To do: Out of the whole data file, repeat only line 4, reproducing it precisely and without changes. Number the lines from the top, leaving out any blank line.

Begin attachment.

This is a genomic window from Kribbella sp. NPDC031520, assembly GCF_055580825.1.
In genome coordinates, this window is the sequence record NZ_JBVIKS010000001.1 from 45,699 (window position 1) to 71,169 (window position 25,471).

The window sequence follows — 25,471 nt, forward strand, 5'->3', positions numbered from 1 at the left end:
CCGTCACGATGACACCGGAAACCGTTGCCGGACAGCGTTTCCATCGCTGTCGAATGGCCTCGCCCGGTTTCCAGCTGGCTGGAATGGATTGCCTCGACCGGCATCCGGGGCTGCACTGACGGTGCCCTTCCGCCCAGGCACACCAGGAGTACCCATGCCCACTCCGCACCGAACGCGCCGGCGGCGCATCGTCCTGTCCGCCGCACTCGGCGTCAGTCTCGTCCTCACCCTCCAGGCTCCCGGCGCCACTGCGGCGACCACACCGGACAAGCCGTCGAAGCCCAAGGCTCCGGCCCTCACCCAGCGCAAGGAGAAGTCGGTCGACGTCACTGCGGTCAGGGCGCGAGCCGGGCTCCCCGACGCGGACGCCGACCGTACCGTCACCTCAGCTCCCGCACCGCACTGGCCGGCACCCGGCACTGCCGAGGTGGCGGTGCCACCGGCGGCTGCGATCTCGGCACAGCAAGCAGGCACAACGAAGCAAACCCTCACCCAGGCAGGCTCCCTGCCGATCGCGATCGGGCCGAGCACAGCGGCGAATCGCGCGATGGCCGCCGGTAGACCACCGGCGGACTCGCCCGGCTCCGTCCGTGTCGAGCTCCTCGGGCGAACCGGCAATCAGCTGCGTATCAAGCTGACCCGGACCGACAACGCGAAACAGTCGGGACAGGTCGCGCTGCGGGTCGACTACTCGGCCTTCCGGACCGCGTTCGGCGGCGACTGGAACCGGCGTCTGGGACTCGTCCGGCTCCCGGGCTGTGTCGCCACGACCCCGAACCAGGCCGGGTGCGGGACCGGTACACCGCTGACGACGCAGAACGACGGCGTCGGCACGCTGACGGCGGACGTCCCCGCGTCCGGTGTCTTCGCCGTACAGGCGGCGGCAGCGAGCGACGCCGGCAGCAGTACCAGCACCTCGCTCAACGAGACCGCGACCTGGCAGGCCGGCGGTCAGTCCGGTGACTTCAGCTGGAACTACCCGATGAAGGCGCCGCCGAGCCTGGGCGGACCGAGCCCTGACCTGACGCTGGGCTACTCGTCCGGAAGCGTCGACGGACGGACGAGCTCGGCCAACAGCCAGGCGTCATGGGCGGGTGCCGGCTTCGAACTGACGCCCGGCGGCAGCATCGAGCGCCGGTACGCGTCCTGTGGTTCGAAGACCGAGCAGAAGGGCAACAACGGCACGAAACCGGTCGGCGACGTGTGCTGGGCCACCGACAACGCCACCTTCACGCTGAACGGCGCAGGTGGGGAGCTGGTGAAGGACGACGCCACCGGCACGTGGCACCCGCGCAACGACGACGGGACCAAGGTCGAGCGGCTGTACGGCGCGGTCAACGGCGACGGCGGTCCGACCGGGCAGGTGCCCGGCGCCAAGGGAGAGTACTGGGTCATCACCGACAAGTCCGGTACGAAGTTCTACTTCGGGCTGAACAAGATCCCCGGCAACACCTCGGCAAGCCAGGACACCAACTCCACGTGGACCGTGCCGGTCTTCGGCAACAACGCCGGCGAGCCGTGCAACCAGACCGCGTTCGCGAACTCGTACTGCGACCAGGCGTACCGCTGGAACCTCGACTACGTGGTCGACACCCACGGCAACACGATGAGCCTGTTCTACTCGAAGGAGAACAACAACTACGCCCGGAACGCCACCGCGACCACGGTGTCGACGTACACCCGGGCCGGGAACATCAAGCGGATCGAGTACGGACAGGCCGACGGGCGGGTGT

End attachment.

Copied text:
CCGTCACGATGACACCGGAAACCGTTGCCGGACAGCGTTTCCATCGCTGTCGAATGGCCTCGCCCGGTTTCCAGCTGGCTGGAATGGATTGCCTCGACCGGCATCCGGGGCTGCACTGACGGTGCCCTTCCGCCCAGGCACACCAGGAGTACCCATGCCCACTCCGCACCGAACGCGCCGGCGGCGCATCGTCCTGTCCGCCGCACTCGGCGTCAGTCTCGTCCTCACCCTCCAGGCTCCCGGCGCCACTGCGGCGACCACACCGGACAAGCCGTCGAAGCCCAAGGCTCCGGCCCTCACCCAGCGCAAGGAGAAGTCGGTCGACGTCACTGCGGTCAGGGCGCGAGCCGGGCTCCCCGACGCGGACGCCGACCGTACCGTCACCTCAGCTCCCGCACCGCACTGGCCGGCACCCGGCACTGCCGAGGTGGCGGTGCCACCGGCGGCTGCGATCTCGGCACAGCAAGCAGGCACAACGAAGCAAACCCTCACCCAGGCAGGCTCCCTGCCGATCGCGATCGGGCCGAGCACAGCGGCGAATCGCGCGATGGCCGCCGGTAGACCACCGGCGGACTCGCCCGGCTCCGTCCGTGTCGAGCTCCTCGGGCGAACCGGCAATCAGCTGCGTATCAAGCTGACCCGGACCGACAACGCGAAACAGTCGGGACAGGTCGCGCTGCGGGTCGACTACTCGGCCTTCCGGACCGCGTTCGGCGGCGACTGGAACCGGCGTCTGGGACTCGTCCGGCTCCCGGGCTGTGTCGCCACGACCCCGAACCAGGCCGGGTGCGGGACCGGTACACCGCTGACGACGCAGAACGACGGCGTCGGCACGCTGACGGCGGACGTCCCCGCGTCCGGTGTCTTCGCCGTACAGGCGGCGGCAGCGAGCGACGCCGGCAGCAGTACCAGCACCTCGCTCAACGAGACCGCGACCTGGCAGGCCGGCGGTCAGTCCGGTGACTTCAGCTGGAACTACCCGATGAAGGCGCCGCCGAGCCTGGGCGGACCGAGCCCTGACCTGACGCTGGGCTACTCGTCCGGAAGCGTCGACGGACGGACGAGCTCGGCCAACAGCCAGGCGTCATGGGCGGGTGCCGGCTTCGAACTGACGCCCGGCGGCAGCATCGAGCGCCGGTACGCGTCCTGTGGTTCGAAGACCGAGCAGAAGGGCAACAACGGCACGAAACCGGTCGGCGACGTGTGCTGGGCCACCGACAACGCCACCTTCACGCTGAACGGCGCAGGTGGGGAGCTGGTGAAGGACGACGCCACCGGCACGTGGCACCCGCGCAACGACGACGGGACCAAGGTCGAGCGGCTGTACGGCGCGGTCAACGGCGACGGCGGTCCGACCGGGCAGGTGCCCGGCGCCAAGGGAGAGTACTGGGTCATCACCGACAAGTCCGGTACGAAGTTCTACTTCGGGCTGAACAAGATCCCCGGCAACACCTCGGCAAGCCAGGACACCAACTCCACGTGGACCGTGCCGGTCTTCGGCAACAACGCCGGCGAGCCGTGCAACCAGACCGCGTTCGCGAACTCGTACTGCGACCAGGCGTACCGCTGGAACCTCGACTACGTGGTCGACACCCACGGCAACACGATGAGCCTGTTCTACTCGAAGGAGAACAACAACTACGCCCGGAACGCCACCGCGACCACGGTGTCGACGTACACCCGGGCCGGGAACATCAAGCGGATCGAGTACGGACAGGCCGACGGGCGGGTGT